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Tag Archive: Mike Moh


Quentin Tarentino‘s next film, Once Upon a Time in Hollywood, has so many reasons to give it your attention, where do we begin?  As heavily advertised, the “retired director” is back as writer and director on his ninth film, and every one of his films gains critical and popular acclaim–from Reservoir Dogs to The Hateful Eight, they’re all notable for Tarentino’s unique brash and violent style.  Emphasize that style element because he tends to hit the right mark when searching out throwback vibes for his fans, whether via Pam Grier and Samuel L. Jackson in the 1970s in Jackie Brown or reaching back through time with 1950s nostalgia with John Travolta and Uma Thurman in a retro diner in Pulp Fiction.  So where will Tarentino turn for a film set in 1969?  Something violent in an era of unique style.  So the “Manson family” murders, of course.

The biggest risk for Tarentino (beyond being seen as exploiting a murder still in the national consciousness 50 years later) is casting some major actors, and some not-so-major actors, as actors from the past.  The easier question to answer may be “Who isn’t in this movie?”  In the leading role is Leonardo DiCaprio as a fictional character based on Burt Reynolds.  Brad Pitt co-stars as a character based on Reynolds’ long-time stuntman, Hal Needham.  Margot Robbie plays actress and Manson family victim Sharon Tate, who was married to Roman Polanski and pregnant at the time of her murder.  Dakota Fanning plays Squeaky Fromme, Bruce Dern plays the rancher that allowed the Mansons to reside on his land where they are believed to have planned the murders, and Lena Dunham plays another Manson family member.  Al Pacino plays a Hollywood agent, and from the Tarentino acting troupe, look for bit appearances by regulars Kurt Russell, Tim Roth, and Michael Madsen.  As a sad footnote, this will be the last film appearance of Luke Perry, who portrays real-life TV Western star Wayne Maunder, who died just this past November.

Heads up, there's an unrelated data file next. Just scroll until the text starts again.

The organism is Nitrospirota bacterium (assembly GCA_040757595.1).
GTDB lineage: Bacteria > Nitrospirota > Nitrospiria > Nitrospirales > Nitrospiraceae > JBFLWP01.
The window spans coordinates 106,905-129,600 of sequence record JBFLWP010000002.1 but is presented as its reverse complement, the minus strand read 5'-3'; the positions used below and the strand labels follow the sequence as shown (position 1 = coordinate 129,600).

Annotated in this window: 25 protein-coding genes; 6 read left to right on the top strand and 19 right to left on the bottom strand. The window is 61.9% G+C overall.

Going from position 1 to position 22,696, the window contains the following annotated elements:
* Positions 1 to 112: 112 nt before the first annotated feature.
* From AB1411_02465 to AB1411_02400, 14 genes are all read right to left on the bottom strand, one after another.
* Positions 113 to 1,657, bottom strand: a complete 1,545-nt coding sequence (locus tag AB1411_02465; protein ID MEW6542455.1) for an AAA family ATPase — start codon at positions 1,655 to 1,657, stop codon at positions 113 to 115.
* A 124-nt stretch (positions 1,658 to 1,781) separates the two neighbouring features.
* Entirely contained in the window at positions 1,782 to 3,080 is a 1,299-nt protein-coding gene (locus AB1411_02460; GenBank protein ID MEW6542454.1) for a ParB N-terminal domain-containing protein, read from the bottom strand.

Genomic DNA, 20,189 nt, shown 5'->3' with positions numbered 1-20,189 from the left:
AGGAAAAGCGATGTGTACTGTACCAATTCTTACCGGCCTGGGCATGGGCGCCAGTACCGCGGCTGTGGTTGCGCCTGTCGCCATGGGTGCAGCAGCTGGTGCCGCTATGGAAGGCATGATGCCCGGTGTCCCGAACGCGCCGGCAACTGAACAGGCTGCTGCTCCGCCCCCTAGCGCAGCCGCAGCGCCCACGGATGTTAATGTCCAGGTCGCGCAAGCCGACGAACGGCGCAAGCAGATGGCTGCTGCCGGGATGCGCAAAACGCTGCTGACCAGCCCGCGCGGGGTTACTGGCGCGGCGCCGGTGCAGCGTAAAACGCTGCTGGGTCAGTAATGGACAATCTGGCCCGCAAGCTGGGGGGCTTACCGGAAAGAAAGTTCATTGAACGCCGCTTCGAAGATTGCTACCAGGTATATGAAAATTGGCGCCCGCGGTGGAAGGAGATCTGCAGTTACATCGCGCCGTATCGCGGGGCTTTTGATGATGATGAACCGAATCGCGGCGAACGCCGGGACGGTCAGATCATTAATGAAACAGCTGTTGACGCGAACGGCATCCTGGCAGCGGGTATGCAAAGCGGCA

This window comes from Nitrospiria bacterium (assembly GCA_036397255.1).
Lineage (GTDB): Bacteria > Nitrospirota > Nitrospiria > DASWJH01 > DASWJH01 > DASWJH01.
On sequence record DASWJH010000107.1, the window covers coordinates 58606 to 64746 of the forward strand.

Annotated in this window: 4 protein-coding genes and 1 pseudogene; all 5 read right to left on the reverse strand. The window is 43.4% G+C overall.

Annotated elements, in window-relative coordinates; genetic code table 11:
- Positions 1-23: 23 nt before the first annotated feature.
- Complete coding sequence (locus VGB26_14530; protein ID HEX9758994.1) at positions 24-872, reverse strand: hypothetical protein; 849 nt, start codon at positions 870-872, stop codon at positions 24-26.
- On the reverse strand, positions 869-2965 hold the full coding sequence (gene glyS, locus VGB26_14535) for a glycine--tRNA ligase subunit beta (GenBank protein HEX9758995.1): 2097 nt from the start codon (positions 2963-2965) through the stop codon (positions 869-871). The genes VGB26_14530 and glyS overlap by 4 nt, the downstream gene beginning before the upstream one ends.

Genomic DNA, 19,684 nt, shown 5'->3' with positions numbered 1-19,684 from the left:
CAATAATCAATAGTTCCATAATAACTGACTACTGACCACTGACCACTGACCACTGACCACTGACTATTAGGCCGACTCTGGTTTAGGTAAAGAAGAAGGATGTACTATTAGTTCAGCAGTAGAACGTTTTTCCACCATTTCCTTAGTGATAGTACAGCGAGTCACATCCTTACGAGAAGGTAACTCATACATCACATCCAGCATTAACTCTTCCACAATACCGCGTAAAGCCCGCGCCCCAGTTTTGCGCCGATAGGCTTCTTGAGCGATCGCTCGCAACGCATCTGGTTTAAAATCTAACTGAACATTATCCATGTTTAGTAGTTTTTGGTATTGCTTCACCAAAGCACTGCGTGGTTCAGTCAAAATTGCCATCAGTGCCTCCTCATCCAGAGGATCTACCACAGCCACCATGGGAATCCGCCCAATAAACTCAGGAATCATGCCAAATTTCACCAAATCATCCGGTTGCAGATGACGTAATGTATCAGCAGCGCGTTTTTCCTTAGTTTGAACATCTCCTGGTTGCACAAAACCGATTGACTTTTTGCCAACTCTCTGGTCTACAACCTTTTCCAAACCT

But the real challenge is casting Steve McQueen, Bruce Lee, Connie Stevens, and Mama Cass Elliot in the film–highly-recognizable icons.  Those roles go to Homeland and Life’s Damian Lewis as McQueen, Empire and Inhumans’ Mike Moh as Lee, Dreama Walker (Gran Torino) as Stevens, and Rachel Redleaf as Cass.  We only get a brief look at Redleaf and longer view of Moh as Lee (with a decent vocal impersonation) in the first trailer for the film–Lee had been working on a film with Sharon Tate.  Tarentino also invited in a league of children of well-known actors for his film, like Andie MacDowell’s daughter Margaret Qualley (IO), Bruce Willis and Demi Moore’s daughter Rumer Willis (Hawaii Five-O), Uma Thurman and Ethan Hawke’s daughter Maya Hawke (Stranger Things), Kevin Smith’s daughter Harley Quinn Smith (Supergirl), Clifton Collins, Jr. (Star Trek 2009) grandson of Western actor Pedro Gonzalez-Gonzalez, and one more relative, Tarentino’s wife, Daniella Pick (Pick Up, Exit).  

Along with real-world characters, Tarentino pulled in some familiar actors from the late 1960s and 1970s, including Nicholas Hammond, known for role as Peter Parker in TV’s The Amazing Spider-Man, a regular face from the 1970s and 1980s: Martin Kove (The Karate Kid), and Brenda Vaccaro (Airport ’77, Capricorn One).  And even frequent TV guest star Spencer Garrett is a ringer for any number of Disney film stars from the 1960s (and he’s the son of actress Kathleen Nolan (Magnum, p.i., The Incredible Hulk)).  There are many more familiar actors in this one, including James Marsden (X-Men), Emile Hirsch (Into the Wild), Lorenza Izzo (The House With a Clock in Its Walls), Sydney Sweeney (The Handmaid’s Tale), and Buffy the Vampire Slayer favorite Danny Strong.  (With so many extras listed as Playboy Bunnies, it’s probably fair to expect a cameo from someone playing Hugh Hefner, too).

In case you missed it, here is the first trailer for Once Upon a Time in Hollywood: